A pair of resolutions working their way through two red-state legislatures this week seek to condemn the Obama administration’s guidance on how schools should treat transgender students and deal with issues of gender identity. The resolutions, which have been introduced in Oklahoma and Kansas, are another example of a political backlash in conservative states against the administration’s interpretation that sex discrimination laws apply to transgender people and others who do not conform to “traditional” gender roles or stereotypes.
Earlier this week, Oklahoma attempted to pass a “bathroom bill” that would have required schools to — without building any new facilities — provide a religious accommodation that could not include offering the use of single-occupancy restrooms to students who have religious objections to homosexuality or feel uncomfortable about the prospect of having to share facilities with transgender students. That bill later failed to emerge from committee in the House of Representatives after some Republicans objected to meddling in individual school districts’ own already-enacted solutions or accommodations for transgender students.
However, Republicans appear united and all too happy to get on board with a resolution supporting an ongoing lawsuit by Oklahoma’s attorney general, in conjunction with representatives from at least 10 other states, against the proposed guidance issued jointly by the U.S. Department of Education and the U.S. Department of Justice earlier this month. It also suggests that Oklahoma schools may choose to opt out of the guidance issued by the Obama administration on how schools should deal with transgender-related issues. The resolution has already passed the House, is expected to be taken up and passed by the Senate. Meanwhile, in Kansas, lawmakers are considering approving a similar resolution that condemns the guidance and specifically rejects the Obama administration’s stated position that Title IX’s prohibitions on sex discrimination apply equally to transgender students.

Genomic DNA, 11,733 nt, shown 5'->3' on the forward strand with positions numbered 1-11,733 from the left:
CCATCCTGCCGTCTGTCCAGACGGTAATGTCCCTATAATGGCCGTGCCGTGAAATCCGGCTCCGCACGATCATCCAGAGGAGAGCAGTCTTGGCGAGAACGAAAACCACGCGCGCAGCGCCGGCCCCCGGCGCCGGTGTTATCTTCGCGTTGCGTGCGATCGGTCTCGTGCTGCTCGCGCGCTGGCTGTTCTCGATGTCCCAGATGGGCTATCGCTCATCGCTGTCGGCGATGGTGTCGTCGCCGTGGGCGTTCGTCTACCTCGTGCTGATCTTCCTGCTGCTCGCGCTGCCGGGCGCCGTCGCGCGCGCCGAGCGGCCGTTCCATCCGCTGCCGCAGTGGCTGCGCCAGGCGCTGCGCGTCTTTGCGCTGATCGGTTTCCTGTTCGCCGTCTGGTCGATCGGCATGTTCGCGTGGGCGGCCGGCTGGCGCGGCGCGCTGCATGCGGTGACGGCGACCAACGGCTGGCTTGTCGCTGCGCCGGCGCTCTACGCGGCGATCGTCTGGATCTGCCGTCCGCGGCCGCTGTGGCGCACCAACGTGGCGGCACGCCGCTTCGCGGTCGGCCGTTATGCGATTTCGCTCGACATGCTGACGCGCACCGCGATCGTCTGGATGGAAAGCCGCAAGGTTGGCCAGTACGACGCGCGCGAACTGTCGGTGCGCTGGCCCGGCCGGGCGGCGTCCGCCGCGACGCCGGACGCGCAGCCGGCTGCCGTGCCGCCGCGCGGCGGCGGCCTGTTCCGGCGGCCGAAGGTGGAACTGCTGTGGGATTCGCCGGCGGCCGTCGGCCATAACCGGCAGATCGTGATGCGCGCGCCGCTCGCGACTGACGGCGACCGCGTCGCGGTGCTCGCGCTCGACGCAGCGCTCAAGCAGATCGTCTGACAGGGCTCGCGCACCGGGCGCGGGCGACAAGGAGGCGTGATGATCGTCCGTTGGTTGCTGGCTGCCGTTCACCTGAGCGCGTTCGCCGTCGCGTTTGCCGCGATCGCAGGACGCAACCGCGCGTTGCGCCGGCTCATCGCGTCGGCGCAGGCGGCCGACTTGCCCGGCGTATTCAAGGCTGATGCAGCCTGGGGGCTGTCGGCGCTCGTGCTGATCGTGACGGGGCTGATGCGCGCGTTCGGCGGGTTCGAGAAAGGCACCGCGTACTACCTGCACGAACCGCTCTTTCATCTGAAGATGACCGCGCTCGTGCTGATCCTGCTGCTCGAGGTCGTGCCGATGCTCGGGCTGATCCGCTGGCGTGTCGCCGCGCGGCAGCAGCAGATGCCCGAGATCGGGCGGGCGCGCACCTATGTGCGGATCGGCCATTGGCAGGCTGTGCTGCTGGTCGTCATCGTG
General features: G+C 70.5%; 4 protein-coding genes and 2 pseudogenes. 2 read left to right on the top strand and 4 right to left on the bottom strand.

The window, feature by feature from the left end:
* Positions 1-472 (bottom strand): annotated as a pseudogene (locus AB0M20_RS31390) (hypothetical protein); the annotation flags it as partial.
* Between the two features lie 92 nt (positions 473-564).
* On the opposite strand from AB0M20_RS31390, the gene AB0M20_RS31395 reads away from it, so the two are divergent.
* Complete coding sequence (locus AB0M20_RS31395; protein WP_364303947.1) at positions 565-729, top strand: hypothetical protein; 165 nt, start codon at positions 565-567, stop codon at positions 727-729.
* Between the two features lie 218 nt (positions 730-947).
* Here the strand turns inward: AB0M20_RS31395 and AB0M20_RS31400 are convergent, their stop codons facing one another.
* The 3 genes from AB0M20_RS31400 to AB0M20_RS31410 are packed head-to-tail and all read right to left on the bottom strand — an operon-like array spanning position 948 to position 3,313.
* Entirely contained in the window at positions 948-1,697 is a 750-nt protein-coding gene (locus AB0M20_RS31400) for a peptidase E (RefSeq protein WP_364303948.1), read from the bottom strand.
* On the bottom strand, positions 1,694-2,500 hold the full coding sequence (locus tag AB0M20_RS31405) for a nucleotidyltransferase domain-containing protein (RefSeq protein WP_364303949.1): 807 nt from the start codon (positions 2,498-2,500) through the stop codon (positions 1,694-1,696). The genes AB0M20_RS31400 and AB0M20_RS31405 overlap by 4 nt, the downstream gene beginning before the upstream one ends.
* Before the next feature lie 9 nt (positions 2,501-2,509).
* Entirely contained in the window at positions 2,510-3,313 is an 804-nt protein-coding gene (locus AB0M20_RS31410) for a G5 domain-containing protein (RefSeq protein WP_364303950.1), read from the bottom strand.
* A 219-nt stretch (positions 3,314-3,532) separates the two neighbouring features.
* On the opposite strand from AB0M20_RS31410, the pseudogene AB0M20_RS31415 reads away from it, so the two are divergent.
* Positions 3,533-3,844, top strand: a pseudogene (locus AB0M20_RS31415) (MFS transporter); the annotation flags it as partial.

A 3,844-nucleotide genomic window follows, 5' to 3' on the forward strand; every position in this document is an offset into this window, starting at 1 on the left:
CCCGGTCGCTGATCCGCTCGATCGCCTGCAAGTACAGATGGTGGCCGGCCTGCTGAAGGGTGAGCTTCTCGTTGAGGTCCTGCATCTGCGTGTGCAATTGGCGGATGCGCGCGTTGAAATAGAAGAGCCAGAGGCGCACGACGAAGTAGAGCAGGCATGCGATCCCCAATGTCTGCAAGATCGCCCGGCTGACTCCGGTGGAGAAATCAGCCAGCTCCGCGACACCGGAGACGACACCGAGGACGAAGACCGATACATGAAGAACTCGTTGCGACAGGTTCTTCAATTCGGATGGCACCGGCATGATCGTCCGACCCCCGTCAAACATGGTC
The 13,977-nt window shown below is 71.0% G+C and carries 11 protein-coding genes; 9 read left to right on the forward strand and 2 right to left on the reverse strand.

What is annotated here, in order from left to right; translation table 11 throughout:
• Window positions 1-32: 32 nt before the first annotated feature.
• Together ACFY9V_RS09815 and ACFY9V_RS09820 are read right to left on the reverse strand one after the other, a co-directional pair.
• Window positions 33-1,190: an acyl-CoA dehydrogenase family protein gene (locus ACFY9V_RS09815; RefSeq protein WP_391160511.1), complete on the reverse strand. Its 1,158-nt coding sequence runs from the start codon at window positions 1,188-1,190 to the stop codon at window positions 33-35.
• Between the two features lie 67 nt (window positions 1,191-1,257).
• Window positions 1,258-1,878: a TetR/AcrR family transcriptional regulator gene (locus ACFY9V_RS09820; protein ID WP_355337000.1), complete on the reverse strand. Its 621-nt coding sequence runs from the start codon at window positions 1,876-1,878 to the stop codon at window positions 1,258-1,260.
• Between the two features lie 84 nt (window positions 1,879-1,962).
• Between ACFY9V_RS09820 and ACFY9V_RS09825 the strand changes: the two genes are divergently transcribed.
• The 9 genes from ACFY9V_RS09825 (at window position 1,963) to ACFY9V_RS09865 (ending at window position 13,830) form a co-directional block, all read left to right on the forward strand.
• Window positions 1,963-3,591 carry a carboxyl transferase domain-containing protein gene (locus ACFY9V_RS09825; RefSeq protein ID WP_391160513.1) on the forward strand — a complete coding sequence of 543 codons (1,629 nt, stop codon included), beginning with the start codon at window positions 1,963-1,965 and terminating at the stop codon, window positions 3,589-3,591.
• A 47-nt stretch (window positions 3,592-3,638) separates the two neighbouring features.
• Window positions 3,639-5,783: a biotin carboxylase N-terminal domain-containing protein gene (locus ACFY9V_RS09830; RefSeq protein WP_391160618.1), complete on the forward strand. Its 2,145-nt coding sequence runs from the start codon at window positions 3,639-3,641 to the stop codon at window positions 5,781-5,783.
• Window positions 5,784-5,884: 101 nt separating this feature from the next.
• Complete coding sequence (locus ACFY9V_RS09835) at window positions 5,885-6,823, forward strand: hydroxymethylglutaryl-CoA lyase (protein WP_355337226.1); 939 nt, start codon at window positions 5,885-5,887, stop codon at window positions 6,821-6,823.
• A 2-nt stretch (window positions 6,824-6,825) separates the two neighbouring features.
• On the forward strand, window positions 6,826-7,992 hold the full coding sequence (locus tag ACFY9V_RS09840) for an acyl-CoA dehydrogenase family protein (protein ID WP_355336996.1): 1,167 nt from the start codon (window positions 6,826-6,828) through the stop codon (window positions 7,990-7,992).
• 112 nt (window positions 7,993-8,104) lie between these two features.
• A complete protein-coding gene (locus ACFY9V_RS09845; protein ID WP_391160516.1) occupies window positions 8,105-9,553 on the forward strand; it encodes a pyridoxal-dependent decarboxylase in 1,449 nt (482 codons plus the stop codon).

The American Civil Liberties Union, which is leading the fight on behalf of multiple transgender students in various states, blasted the decision by state lawmakers to attempt to undermine the federal government by passing laws or resolutions that target transgender people for discrimination.
“It’s astonishing that lawmakers haven’t yet realized that peddling these discriminatory measures is harmful for everyone — their constituents, business and the economy, and their own political careers,” ACLU Staff Attorney Chase Strangio said in a statement. “It is time for those who claim to represent us to stop making transgender people the punching bag. They should instead use this opportunity to learn about who transgender people are — our daughter, our neighbors, our doctors and teachers and waiters — and how we can learn from our differences.”
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